2) Less Time to Procrastinate

If I plan for something to be due in October, I will probably procrastinate until the last possible minute. However, if I know something must be done in the next month or two, then I can set goals and tasks to complete those goals more realistically.

 

Why I’m Excited About This

I think in several month spurts. I think it’s the teacher in me. Sometimes it’s harder for me to predict how much I can get done in 12 months, but I can usually anticipate 1-3 months in advance.

 

Monthly Goals

In addition to quarterly goals, I’m going to make monthly tasks lists in an effort to help me focus more. I have so many things I’d like to master, but when I think about them all at once, I get overwhelmed and think I don’t have time to do any of them. So, each month, I’ll have a different focus for my writing and a different focus for my learning (new things I want to master).

Here is my template for each month:

Template for Monthly Focus (Click on the image to download)

Template for Monthly Focus (Click on the image to download)

 

WRITING FOCUS:

This is where I’m going to pick something to focus on. For example: “Revision of XXXX Project”

 

LEARNING FOCUS:

This is the place for all of those things I want to master. I’m keeping a list of courses I’d like to take, conferences I’d like to attend, and researching when I can fit them in. For example: “Complete the Video Idiot Boot Camp” and learn how to make videos.

 

RESEARCH FOCUS:

I have several non-fiction projects I’ve been putting on the back burner. I want to make them a priority in 2014, so every month, I’ll research something. Also, I’m doing quite a bit of research for my fiction WIP, so I can add that under research as well.

 

BOOKS TO READ:

I tend to buy books and then forget I have them or never read them. When someone recommends a book to me, I want to add it to my list. I’ll fill them in. For example, I want to read about how to make better PowerPoint presentations because I have a couple of those coming up in the first quarter of the year. For example: “Read BEYOND BULLET POINTS by Cliff Atkinson”.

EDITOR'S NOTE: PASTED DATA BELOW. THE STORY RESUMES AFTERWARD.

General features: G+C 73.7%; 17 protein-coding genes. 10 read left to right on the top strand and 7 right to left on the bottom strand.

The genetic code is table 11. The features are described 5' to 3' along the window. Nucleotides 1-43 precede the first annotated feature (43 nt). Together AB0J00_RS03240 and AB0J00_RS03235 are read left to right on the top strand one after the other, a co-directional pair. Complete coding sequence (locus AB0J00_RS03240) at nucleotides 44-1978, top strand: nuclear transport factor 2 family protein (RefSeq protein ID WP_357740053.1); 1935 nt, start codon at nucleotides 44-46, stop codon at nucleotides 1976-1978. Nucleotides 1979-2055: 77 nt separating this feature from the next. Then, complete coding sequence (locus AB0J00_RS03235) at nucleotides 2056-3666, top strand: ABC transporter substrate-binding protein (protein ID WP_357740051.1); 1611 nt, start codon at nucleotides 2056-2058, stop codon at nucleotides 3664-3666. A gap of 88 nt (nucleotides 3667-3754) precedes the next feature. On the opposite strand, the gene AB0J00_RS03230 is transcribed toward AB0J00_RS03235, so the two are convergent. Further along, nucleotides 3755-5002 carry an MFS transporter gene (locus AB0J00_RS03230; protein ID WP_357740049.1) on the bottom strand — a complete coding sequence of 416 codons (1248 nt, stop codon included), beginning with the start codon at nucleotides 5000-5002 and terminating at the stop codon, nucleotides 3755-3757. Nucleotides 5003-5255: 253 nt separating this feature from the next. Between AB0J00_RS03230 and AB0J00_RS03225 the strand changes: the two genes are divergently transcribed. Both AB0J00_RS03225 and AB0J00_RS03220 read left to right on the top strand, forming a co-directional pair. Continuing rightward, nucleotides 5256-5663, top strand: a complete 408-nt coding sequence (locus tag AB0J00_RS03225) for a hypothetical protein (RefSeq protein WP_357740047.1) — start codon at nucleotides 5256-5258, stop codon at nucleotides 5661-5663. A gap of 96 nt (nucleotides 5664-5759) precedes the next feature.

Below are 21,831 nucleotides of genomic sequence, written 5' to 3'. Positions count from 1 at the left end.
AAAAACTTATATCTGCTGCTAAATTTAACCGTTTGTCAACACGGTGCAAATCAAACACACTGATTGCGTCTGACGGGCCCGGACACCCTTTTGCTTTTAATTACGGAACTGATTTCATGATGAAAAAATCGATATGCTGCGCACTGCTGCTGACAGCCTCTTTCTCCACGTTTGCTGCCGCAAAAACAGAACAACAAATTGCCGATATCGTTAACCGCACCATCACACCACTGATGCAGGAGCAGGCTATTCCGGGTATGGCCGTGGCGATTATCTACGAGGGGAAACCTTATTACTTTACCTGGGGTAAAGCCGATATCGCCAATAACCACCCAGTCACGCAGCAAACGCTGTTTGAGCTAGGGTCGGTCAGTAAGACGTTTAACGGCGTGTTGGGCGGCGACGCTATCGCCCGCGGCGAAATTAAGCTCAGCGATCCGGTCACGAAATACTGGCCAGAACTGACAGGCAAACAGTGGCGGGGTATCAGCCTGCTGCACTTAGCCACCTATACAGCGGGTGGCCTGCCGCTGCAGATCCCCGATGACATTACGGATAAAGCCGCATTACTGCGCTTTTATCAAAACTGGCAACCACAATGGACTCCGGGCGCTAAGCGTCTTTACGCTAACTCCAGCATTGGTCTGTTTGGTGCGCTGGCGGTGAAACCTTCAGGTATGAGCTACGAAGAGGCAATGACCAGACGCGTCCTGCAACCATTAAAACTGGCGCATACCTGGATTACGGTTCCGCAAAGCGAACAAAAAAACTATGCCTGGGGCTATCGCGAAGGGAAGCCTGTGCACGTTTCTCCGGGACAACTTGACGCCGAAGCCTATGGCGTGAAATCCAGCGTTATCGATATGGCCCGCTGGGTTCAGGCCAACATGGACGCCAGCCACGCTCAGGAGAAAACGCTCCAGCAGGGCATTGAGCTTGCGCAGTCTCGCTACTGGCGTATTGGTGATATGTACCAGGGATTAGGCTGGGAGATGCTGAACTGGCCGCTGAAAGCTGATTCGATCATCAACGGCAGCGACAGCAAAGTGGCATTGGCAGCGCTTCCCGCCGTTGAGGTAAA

MAJOR TASKS:

These are the big projects I’m working on. I’ll list names of projects I’m focusing on. For example: “Finish revision of XXXX Picture Book.”

 

BLOG TASKS:

I have some goals that are blog related, so I’ll put these here. For example: “Research NF PB for mentor text post.”

 

DEADLINES:

I keep major writing deadlines for various projects or upcoming contests on Google Calendar. I’ll add pertinent dates for the month here. For example: “January 31 Highlights Fiction Contest Deadline”

 

This is an example of how I set up my December Monthly Focus

This is an example of how I set up my December Monthly Focus

I’m going to post this above my computer for the month. This way I can stay focused when I start to engage in another project that isn’t a priority.

Weekly To Do Lists

I mentioned last week that my weekly to do lists were something that helped me to focus. I posted my template for my writing to do lists here.

I’ll use the monthly template to help me create weekly to do lists.

 

Keeping it All Straight

I have a Scrivener File that has everything organized.

2014 Writing Goals Screenshot

 

Follow Up

My plan is to do a follow up reminder post just before the beginning of each quarter. If you are doing quarterly goals, then you can remember to create ones for the new quarter. If you are doing yearly goals, I think quarterly check-ins are great ways to stay focused. For my quarterly goals sheet template, click here.

 

2014 and You

What are YOU doing in 2014 to keep your eyes on your writing goals? Leave me a comment and tell me what you’re doing!

2013 A Year in Goals: The Good, The Bad, The Truth

Before I look ahead to 2014, I thought I should look back to 2013, what worked and what didn’t work in my writing life.

Goals

The Good:

I created SMART goals for 2013. I liked setting up my goals this way because it helped me create tangible tasks for each goal.

The Bad: